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Ducati 400 Monster

 

 

 

 

Make Model

Ducati 400 Monster

Year

2002

Engine

Air cooled, four stroke, 90°“L”twin cylinder, SOHC, desmodromic 2 valve per cylinder. 

Capacity

398
Bore x Stroke 70.5 x 51 mm
Compression Ratio 10.0:1

Induction

2 x Mikuni BDST 38 CV carburettors.

Ignition  /  Starting

Electronic  /  electric
Clutch Hydraulically actuated wet multi-plate clutch.

Max Power

43 hp 31.3 kW @ 10500 rpm

Max Torque

33 Nm @ 7500 rpm

Transmission  /  Drive

5 Speed  /  chain

Front Suspension

40 mm Marzocchi upside-down cartridge forks, adjustable for compression damping.

Rear Suspension

Boge monoshock, adjustable for preload and compression damping.

Front Brakes

Single 320mm discs 4 piston caliper

Rear Brakes

Single 245mm disc 2 piston caliper

Front Tyre

120/60 VR 17

Rear Tyre

160/60 VR-17
Seat Height 770 mm

Dry-Weight

174 kg

Fuel Capacity 

16 Litres
Manual Ducati.com MY00_MONSTER400_eng.pdf

In the early 1990s Ducati set the biking establishment on its collective ear by combining the torquey 900SS motor with the world-class 888 suspension package in a naked, upright, in-your-face styling package to produce the aptly named Monster.

It was the first streetfighter-styled machine from a European marque and from its inception the factory had only one problem - making enough of them. The M900 become one of their biggest sellers and generated a whole family of siblings using smaller versions of the air-cooled desmo powerplant. The subject of this test uses the 400cc flavour developed specifically for the Japanese market with the 600SS running gear to produce a thoroughly streetwise little Monster.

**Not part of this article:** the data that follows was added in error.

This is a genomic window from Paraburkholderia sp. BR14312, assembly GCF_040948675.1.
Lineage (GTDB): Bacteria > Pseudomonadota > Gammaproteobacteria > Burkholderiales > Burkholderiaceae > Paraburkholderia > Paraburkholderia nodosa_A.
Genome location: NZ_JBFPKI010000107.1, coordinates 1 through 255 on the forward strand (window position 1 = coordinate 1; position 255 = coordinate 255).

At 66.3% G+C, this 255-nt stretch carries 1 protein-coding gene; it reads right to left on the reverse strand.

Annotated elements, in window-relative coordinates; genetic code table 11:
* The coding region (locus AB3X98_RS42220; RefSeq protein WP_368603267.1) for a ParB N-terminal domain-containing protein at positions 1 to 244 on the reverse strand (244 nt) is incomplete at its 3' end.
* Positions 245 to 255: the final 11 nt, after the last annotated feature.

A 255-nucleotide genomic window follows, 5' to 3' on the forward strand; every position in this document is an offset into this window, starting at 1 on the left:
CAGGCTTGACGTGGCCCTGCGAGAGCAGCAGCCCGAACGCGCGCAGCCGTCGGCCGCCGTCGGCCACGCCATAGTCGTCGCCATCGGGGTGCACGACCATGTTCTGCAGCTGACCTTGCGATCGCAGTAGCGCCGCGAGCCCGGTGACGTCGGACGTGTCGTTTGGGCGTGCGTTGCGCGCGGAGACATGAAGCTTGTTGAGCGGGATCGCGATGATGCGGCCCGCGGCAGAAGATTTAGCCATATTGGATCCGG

The 398cc L-twin engine was originally designed for the 400SS, which was never available outside Japan. Its 70.5mm pistons run on a radically short stroke of 51mm and it produces its 32 kW at a heady 10,500 rpm, just five hundred shy of the redline at 11,000, breathing through cavernous 38mm Mikunis, which should theoretically make it very lumpy at low revs and reluctant to idle. Surprisingly, the motor will pull smoothly anywhere from about one-third throttle without complaint and idles lazily and absolutely evenly at around 800 rpm, once it's warm.

However it's a little bloody-minded when cold, like me, and refuses to idle until the choke has been dispensed with, which on a chilly winter's morning can be several minutes. Ducati don't quote any torque figures for the four hundred and it's definitely not in the stump-pulling class of its bigger brothers but it's got a lot more mid-range grunt than the four-cylinder offerings in its capacity class.

Twist its tail and it will accelerate from standstill to its favourite cruising speed of around 110 km/h quickly enough to catch the riders of bigger sportbikes off guard, but be ready to have then come howling past you once they get into their stride. The M400's performance flattens out above 135 and in high-speed testing top whack was just over 160 km/h (with the speedo on 152 - this is one of the few bikes I've tested which underestimates its own velocity). Even that was achieved by dint of the rider draping himself over the tank like melted cheese.

The clutch is hydraulic, which is unusual on a small capacity powerplant, very positive, and predictable hot or cold. It also has a very slight judder on take-up, which we adduced to a slightly warped steel plate somewhere in the pack. However, during the course of the test this symptom disappeared almost entirely, so more likely it was due to nothing more than glazed friction plates. Certainly, once home the clutch showed no signs of slippage.